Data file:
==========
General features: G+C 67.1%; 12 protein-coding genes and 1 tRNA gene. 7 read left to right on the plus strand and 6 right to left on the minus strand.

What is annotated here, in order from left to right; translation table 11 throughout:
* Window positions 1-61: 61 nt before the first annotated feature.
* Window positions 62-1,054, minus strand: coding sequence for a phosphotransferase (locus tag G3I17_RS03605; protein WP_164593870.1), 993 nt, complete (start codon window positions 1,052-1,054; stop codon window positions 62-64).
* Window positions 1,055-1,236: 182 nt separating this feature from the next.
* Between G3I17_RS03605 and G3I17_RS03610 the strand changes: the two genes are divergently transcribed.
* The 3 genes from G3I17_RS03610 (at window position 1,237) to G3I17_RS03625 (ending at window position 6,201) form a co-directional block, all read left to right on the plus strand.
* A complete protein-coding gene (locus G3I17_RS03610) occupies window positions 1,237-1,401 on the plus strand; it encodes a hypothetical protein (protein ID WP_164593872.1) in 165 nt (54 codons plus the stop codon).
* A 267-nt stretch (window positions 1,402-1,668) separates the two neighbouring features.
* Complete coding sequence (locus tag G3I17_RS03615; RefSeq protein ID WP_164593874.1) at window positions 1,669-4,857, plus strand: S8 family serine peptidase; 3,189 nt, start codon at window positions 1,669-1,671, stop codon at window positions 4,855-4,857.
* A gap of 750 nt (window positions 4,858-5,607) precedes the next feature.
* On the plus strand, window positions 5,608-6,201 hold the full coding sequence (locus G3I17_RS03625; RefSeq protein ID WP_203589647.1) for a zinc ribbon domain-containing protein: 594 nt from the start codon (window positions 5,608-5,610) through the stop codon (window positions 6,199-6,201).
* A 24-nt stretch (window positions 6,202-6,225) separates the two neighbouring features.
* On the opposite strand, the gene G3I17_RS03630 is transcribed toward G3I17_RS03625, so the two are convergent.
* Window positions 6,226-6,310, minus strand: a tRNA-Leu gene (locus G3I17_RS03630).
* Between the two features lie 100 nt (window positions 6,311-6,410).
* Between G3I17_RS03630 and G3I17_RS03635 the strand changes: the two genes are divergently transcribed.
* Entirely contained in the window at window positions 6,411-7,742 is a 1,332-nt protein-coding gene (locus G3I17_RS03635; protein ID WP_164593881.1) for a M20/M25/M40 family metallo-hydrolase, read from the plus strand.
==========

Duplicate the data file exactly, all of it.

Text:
General features: G+C 67.1%; 12 protein-coding genes and 1 tRNA gene. 7 read left to right on the plus strand and 6 right to left on the minus strand.

What is annotated here, in order from left to right; translation table 11 throughout:
* Window positions 1-61: 61 nt before the first annotated feature.
* Window positions 62-1,054, minus strand: coding sequence for a phosphotransferase (locus tag G3I17_RS03605; protein WP_164593870.1), 993 nt, complete (start codon window positions 1,052-1,054; stop codon window positions 62-64).
* Window positions 1,055-1,236: 182 nt separating this feature from the next.
* Between G3I17_RS03605 and G3I17_RS03610 the strand changes: the two genes are divergently transcribed.
* The 3 genes from G3I17_RS03610 (at window position 1,237) to G3I17_RS03625 (ending at window position 6,201) form a co-directional block, all read left to right on the plus strand.
* A complete protein-coding gene (locus G3I17_RS03610) occupies window positions 1,237-1,401 on the plus strand; it encodes a hypothetical protein (protein ID WP_164593872.1) in 165 nt (54 codons plus the stop codon).
* A 267-nt stretch (window positions 1,402-1,668) separates the two neighbouring features.
* Complete coding sequence (locus tag G3I17_RS03615; RefSeq protein ID WP_164593874.1) at window positions 1,669-4,857, plus strand: S8 family serine peptidase; 3,189 nt, start codon at window positions 1,669-1,671, stop codon at window positions 4,855-4,857.
* A gap of 750 nt (window positions 4,858-5,607) precedes the next feature.
* On the plus strand, window positions 5,608-6,201 hold the full coding sequence (locus G3I17_RS03625; RefSeq protein ID WP_203589647.1) for a zinc ribbon domain-containing protein: 594 nt from the start codon (window positions 5,608-5,610) through the stop codon (window positions 6,199-6,201).
* A 24-nt stretch (window positions 6,202-6,225) separates the two neighbouring features.
* On the opposite strand, the gene G3I17_RS03630 is transcribed toward G3I17_RS03625, so the two are convergent.
* Window positions 6,226-6,310, minus strand: a tRNA-Leu gene (locus G3I17_RS03630).
* Between the two features lie 100 nt (window positions 6,311-6,410).
* Between G3I17_RS03630 and G3I17_RS03635 the strand changes: the two genes are divergently transcribed.
* Entirely contained in the window at window positions 6,411-7,742 is a 1,332-nt protein-coding gene (locus G3I17_RS03635; protein ID WP_164593881.1) for a M20/M25/M40 family metallo-hydrolase, read from the plus strand.